Tuesday, December 07, 2010

Cathie Want A Cracker?

Too bad the search for a new schools' chancellor didn't extend to some of the teachers and parents on the nycpublicschools list serve. Here are a couple of folks with great insight on the machinations of the privatizing powers that be:
Of all the words used to describe Cathie Black, "parrot" may be a new one. But it seems that after her listening tour of Tweed, she has now come out repeating the tired old propaganda that has been adopted by the Department of Education for the last nine years.
This morning at 6:15 AM on NPR Cathie Black announced that she "has a problem with the practice of granting 25-year-olds tenure, insuring them a job for the rest of their lives for just showing up to work everyday". Also, she "has a problem with laying off the 'last in' first". She stated that she could never run a company successfully if these practices existed and that these practices would never be accepted in business.
Frightening to see that her ignorance regarding these issues had been replaced by the misrepresentations she is being taught. First of all, there is no practice of granting 25-year olds tenure. Anyone of that age who does achieve tenure has already served three years in a classroom and has been trained during that probationary period to work on techniques and strategies to improve their pedagogy. At any time during the three year period, if the teacher does not show improvement or an aptitude for the job, he or she can be summarily fired--no questions asked. It is called a "discontinuance of probation" and it is used frequently. After three years, if the teacher has been satisfactory rated, only then is tenure granted. And if an administrator has any doubts about granting tenure, there is the option to extend probation for an additional year...no questions asked.
Cathie Black is also showing her ignorance of the fact that tenure is not a "job for the rest of their lives for just showing up to work everyday." Tenured teachers can be fired under the terms of state education law Section 3020a. That's all tenure gets them: a due process proceeding. It does not mean a job for life. It is just a guarantee of a fair hearing, with evidence presented and with representation. Private sector workers would love to have such security, but apparently a successfull business cannot incorporate fairness according to Black. A tenured teacher cannot be summarily fired for any reason as a probationary teacher can. That's all tenure means. And if Cathie Black is unquestioningly passing along the false myths that we expect of a person who simply repeats what she hears without any independent research, we should fear what lies ahead in her decision making process.
May I add that without tenure, teachers risk discrimination, being punished for their political leanings, and they will rightly fear exposing wrongdoing or questioning violations such as failure to follow special ed or ELL laws, for example. It is just protection Cathie, not a lifetime guarantee. Get out of your cocoon.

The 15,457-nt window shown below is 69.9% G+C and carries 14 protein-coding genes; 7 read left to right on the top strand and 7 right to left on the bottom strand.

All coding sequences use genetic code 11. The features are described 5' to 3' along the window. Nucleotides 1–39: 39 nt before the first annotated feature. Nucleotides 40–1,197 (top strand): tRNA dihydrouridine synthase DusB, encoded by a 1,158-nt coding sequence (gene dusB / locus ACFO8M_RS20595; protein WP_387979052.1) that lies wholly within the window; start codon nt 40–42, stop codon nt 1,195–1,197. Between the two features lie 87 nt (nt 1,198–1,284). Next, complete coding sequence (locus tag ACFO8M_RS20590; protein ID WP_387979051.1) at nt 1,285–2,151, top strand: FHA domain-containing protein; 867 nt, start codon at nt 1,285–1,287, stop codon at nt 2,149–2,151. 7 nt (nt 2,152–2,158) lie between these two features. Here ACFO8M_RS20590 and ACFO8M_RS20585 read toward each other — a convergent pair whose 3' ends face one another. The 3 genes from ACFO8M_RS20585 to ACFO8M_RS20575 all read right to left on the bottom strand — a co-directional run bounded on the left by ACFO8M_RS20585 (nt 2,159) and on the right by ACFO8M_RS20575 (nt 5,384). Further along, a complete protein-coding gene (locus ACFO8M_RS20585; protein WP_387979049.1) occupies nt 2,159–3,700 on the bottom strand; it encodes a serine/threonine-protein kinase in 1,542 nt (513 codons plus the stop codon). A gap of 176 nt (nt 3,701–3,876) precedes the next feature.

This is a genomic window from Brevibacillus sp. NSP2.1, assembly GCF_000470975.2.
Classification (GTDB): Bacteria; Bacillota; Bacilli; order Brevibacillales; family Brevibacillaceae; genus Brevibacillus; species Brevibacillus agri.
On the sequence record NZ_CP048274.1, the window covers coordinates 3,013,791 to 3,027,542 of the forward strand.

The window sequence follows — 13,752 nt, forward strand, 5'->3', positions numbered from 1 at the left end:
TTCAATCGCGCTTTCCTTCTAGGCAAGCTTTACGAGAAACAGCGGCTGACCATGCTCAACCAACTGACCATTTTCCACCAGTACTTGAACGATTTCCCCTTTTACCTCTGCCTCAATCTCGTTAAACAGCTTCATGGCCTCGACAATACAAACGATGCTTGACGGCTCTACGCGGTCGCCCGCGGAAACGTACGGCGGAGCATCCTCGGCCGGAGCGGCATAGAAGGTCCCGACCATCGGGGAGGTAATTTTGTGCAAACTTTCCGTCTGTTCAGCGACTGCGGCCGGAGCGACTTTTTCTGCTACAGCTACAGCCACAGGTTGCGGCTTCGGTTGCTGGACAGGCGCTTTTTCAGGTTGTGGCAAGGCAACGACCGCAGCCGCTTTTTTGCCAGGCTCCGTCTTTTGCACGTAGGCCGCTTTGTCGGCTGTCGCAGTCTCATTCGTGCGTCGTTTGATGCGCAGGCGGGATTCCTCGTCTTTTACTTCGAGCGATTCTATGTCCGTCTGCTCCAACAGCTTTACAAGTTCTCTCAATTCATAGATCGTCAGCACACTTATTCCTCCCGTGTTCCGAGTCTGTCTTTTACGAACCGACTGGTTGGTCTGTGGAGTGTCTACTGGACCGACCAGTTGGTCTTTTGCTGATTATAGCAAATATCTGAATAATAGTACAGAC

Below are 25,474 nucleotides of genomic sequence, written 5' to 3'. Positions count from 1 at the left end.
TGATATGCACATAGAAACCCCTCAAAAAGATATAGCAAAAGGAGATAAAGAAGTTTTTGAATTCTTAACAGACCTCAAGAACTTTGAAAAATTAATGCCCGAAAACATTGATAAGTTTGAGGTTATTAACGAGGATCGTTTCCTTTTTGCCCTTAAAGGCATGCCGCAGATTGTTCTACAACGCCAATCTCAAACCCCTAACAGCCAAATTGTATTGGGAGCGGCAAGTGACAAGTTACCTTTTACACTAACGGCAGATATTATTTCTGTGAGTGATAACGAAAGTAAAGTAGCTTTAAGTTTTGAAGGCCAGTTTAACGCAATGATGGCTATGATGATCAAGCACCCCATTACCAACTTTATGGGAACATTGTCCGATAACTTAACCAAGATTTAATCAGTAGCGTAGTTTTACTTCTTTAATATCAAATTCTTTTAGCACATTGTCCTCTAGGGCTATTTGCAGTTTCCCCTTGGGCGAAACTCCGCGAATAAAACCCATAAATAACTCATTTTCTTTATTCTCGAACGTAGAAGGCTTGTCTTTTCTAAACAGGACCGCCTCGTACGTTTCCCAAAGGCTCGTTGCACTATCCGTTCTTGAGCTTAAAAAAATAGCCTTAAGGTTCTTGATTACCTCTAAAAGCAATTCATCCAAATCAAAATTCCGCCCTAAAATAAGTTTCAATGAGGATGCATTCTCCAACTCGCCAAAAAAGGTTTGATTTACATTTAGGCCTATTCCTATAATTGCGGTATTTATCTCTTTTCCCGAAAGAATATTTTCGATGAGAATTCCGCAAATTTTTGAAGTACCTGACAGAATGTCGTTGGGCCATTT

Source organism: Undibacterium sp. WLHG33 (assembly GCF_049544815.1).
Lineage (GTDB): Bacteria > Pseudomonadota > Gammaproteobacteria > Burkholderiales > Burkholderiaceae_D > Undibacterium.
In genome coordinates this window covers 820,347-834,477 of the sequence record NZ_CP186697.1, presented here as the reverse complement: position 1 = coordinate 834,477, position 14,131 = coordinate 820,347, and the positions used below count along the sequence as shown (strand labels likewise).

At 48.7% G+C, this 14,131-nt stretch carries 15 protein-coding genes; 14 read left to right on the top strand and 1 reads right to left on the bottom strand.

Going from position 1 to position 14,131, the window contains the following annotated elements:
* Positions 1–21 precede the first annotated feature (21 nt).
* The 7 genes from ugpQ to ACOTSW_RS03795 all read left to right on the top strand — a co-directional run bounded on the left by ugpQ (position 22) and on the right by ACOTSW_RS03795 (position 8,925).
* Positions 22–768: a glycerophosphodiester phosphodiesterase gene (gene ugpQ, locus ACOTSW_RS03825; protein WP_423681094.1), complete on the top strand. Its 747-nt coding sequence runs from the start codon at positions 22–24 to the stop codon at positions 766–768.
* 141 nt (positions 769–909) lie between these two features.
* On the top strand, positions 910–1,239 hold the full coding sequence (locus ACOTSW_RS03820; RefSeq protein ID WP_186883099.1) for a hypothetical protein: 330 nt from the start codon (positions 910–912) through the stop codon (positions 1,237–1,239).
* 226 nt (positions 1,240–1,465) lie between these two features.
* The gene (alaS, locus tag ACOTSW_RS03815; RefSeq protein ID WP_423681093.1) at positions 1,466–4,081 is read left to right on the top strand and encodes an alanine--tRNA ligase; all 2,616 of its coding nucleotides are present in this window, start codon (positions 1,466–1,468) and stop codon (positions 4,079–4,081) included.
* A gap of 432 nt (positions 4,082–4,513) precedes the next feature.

"Last in, first out" was never a policy that was debated until the wholesale closing of schools left many veteran teachers without jobs. Before that, the only teachers in excess were those with one or two years experience. Suddenly there were hundreds of employees who had given their lives to the children of New York City, twenty or thirty years in many cases, who had no place to work, through no fault of their own. They were also the most highly paid. So, despite the fact that many are fine teachers, Tweed looked for a way to paint them all with a negative brush and build a pr position around firing them. Black says the practice would never be accepted in business where the model is to have the power to hire and fire at will. But first she must make a convincing argument that the basis of retaining teachers will never be favoritism or silence about problems at schools. Seniority is a fair way to fight favoritism and nepotism. Do away with seniority and tenure and watch what is unleashed in our workforce. After her week of listening to folks downtown, the breadth of her understanding of the issues may be a mile wide but it is a quarter inch thick.
Has she asked to speak to Diane Ravitch or Deborah Meier, for example, or to Patrick Sullivan, or to Lisa or Leonie or Mona or Patricia Connelly or David Bloomfield, or ANYONE who has even the slightest different views on ANYTHING schools-related? Would she be allowed to even if she wanted to, or would she be "accompanied" by "advisors" who made sure they retained control of her education on education? Does anyone think she'll be reading the report from the Parents' Commission, or Diane's latest book, or any of Deborah's or Yong Zhao's, or (heaven forbid) "NYC Schools Under Bloomberg and Klein: What Parents, Teachers, and Policymakers Need to Know"? I'm certainly not counting on it.
"Parrot" doesn't come close to what's going on here. This is a completely fabricated chancellor, trained in a hermetically sealed environment worthy of a Chinese re-education camp, who will spout as her "beliefs" only what she's been fed, based on the data she's been fed, from people who are in 100% control of her thinking and her agenda. I personally prefer "the Manchurian Chancellor" to mere "parrot" -- it comes much closer to the true nature of what's going on and the insidiousness of what's going to come out of it.
for more on Senor Wences and one of his favorite phrases

1 comment:

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